Sunday, May 17, 2009

Federer responds to Sports Illustrated article with win

As a writer, it’s only human nature that any time you pen a story or column about an individual athlete or team you hope that it is immediately validated.

In other words, if you write something positive or negative about a player or team and they go out and continue to do something positive or negative, it supports your opinion or contention.

Thus, I wonder how S.L Price feels today. The brilliant Sports Illustrated writer authored an in-depth six-page article—titled “The Takedown”-- in the magazine’s current issue about how Rafael Nadal has humbled and perhaps passed Roger Federer as the No. 1 tennis player in the world. Price sought the opinion of players past and present and theorized that Nadal has adjusted his game, works harder and is more driven to improve than Federer. It suggests Nadal is in Federer’s head and Federer’s heart isn’t in the game or the rivalry that he and Nadal have developed. Price made a big to-do about Federer crying after Nadal beat him 6-1, 6-3, 6-0 in the finals of the Australian Open.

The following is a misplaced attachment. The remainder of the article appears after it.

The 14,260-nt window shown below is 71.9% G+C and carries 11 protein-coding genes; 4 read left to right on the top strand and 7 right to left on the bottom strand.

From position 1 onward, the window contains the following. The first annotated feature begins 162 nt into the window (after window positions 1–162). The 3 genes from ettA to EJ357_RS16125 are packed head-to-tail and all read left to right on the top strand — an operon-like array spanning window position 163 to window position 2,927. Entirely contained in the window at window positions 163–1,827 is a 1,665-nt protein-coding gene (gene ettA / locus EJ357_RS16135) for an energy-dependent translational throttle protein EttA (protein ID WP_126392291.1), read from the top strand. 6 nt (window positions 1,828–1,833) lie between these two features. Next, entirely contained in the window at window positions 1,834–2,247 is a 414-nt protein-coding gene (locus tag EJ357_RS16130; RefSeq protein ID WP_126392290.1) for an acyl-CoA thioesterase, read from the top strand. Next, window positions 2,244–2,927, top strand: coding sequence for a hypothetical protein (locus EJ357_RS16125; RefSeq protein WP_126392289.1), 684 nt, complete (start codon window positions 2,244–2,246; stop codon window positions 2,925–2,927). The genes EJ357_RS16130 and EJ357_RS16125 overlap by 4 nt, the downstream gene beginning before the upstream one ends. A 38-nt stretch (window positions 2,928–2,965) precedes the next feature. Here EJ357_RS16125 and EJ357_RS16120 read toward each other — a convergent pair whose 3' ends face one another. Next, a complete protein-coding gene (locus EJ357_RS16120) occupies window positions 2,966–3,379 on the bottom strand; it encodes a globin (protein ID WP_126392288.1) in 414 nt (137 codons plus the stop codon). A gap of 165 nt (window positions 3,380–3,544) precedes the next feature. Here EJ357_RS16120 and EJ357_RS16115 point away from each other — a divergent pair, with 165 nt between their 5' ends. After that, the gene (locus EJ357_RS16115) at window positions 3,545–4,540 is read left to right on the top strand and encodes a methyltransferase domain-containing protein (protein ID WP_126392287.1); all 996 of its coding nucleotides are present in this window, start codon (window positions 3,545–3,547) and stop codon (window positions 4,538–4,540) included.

Basically, it was not a flattering portrayal of Federer’s future in the game, as it pertains to Nadal, who had defeated Federer in five straight finals and 13 of their last 19 matches. All of this was teased on the cover of SI with this headline “How Nadal Broke Federer.”

Then, on Sunday in Madrid, Federer came out and beat Nadal in straight sets, 6-4, 6-4 in the finals of the Madrid Open. It was the first time in almost two years Federer topped Nadal and only the second time Federer has beaten Nadal on clay, his favorite and best surface.

In other words, Federer broke back. Good win for him. Bad timing for Price.


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